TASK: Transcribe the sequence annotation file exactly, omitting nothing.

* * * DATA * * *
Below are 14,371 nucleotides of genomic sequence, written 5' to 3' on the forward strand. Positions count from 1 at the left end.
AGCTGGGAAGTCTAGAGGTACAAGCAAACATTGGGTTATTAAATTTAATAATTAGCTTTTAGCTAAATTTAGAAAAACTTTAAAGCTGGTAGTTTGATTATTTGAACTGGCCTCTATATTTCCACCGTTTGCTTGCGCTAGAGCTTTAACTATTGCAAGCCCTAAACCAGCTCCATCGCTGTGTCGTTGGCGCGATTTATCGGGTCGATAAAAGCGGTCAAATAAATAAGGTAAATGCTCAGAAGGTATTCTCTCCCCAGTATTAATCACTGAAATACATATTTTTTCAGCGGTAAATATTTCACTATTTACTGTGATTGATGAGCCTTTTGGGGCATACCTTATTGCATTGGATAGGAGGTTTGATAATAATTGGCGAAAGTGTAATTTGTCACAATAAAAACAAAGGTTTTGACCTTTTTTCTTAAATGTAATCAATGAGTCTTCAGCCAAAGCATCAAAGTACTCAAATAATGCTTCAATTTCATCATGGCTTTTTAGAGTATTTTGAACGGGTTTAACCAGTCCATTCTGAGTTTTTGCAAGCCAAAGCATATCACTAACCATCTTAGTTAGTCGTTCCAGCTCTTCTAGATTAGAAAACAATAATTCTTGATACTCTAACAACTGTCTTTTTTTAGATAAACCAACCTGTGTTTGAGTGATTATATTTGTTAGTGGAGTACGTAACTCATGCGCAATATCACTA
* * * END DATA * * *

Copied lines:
Below are 14,371 nucleotides of genomic sequence, written 5' to 3' on the forward strand. Positions count from 1 at the left end.
AGCTGGGAAGTCTAGAGGTACAAGCAAACATTGGGTTATTAAATTTAATAATTAGCTTTTAGCTAAATTTAGAAAAACTTTAAAGCTGGTAGTTTGATTATTTGAACTGGCCTCTATATTTCCACCGTTTGCTTGCGCTAGAGCTTTAACTATTGCAAGCCCTAAACCAGCTCCATCGCTGTGTCGTTGGCGCGATTTATCGGGTCGATAAAAGCGGTCAAATAAATAAGGTAAATGCTCAGAAGGTATTCTCTCCCCAGTATTAATCACTGAAATACATATTTTTTCAGCGGTAAATATTTCACTATTTACTGTGATTGATGAGCCTTTTGGGGCATACCTTATTGCATTGGATAGGAGGTTTGATAATAATTGGCGAAAGTGTAATTTGTCACAATAAAAACAAAGGTTTTGACCTTTTTTCTTAAATGTAATCAATGAGTCTTCAGCCAAAGCATCAAAGTACTCAAATAATGCTTCAATTTCATCATGGCTTTTTAGAGTATTTTGAACGGGTTTAACCAGTCCATTCTGAGTTTTTGCAAGCCAAAGCATATCACTAACCATCTTAGTTAGTCGTTCCAGCTCTTCTAGATTAGAAAACAATAATTCTTGATACTCTAACAACTGTCTTTTTTTAGATAAACCAACCTGTGTTTGAGTGATTATATTTGTTAGTGGAGTACGTAACTCATGCGCAATATCACTA